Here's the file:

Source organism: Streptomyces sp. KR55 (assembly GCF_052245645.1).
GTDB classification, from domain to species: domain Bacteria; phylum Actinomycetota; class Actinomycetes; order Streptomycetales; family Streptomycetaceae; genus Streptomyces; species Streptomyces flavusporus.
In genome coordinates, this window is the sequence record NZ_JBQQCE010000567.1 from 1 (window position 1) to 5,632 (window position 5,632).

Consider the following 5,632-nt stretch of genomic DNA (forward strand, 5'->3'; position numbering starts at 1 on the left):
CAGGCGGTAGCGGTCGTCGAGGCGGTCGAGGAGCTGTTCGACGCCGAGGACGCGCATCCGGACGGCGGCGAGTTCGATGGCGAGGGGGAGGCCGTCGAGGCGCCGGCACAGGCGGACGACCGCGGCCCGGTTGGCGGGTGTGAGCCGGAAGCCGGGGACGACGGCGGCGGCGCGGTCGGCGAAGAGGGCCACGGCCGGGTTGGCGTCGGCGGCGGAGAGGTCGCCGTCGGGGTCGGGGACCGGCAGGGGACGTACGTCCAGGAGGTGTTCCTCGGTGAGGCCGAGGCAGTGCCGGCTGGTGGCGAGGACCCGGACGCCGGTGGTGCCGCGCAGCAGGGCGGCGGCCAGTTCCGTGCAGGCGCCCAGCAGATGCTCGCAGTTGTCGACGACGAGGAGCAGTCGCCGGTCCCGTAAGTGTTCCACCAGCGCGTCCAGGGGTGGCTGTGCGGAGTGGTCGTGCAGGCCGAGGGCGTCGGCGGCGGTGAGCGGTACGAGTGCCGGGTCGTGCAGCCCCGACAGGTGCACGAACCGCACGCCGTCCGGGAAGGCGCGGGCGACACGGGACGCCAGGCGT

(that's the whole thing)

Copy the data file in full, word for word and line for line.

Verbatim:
Source organism: Streptomyces sp. KR55 (assembly GCF_052245645.1).
GTDB classification, from domain to species: domain Bacteria; phylum Actinomycetota; class Actinomycetes; order Streptomycetales; family Streptomycetaceae; genus Streptomyces; species Streptomyces flavusporus.
In genome coordinates, this window is the sequence record NZ_JBQQCE010000567.1 from 1 (window position 1) to 5,632 (window position 5,632).

Consider the following 5,632-nt stretch of genomic DNA (forward strand, 5'->3'; position numbering starts at 1 on the left):
CAGGCGGTAGCGGTCGTCGAGGCGGTCGAGGAGCTGTTCGACGCCGAGGACGCGCATCCGGACGGCGGCGAGTTCGATGGCGAGGGGGAGGCCGTCGAGGCGCCGGCACAGGCGGACGACCGCGGCCCGGTTGGCGGGTGTGAGCCGGAAGCCGGGGACGACGGCGGCGGCGCGGTCGGCGAAGAGGGCCACGGCCGGGTTGGCGTCGGCGGCGGAGAGGTCGCCGTCGGGGTCGGGGACCGGCAGGGGACGTACGTCCAGGAGGTGTTCCTCGGTGAGGCCGAGGCAGTGCCGGCTGGTGGCGAGGACCCGGACGCCGGTGGTGCCGCGCAGCAGGGCGGCGGCCAGTTCCGTGCAGGCGCCCAGCAGATGCTCGCAGTTGTCGACGACGAGGAGCAGTCGCCGGTCCCGTAAGTGTTCCACCAGCGCGTCCAGGGGTGGCTGTGCGGAGTGGTCGTGCAGGCCGAGGGCGTCGGCGGCGGTGAGCGGTACGAGTGCCGGGTCGTGCAGCCCCGACAGGTGCACGAACCGCACGCCGTCCGGGAAGGCGCGGGCGACACGGGACGCCAGGCGT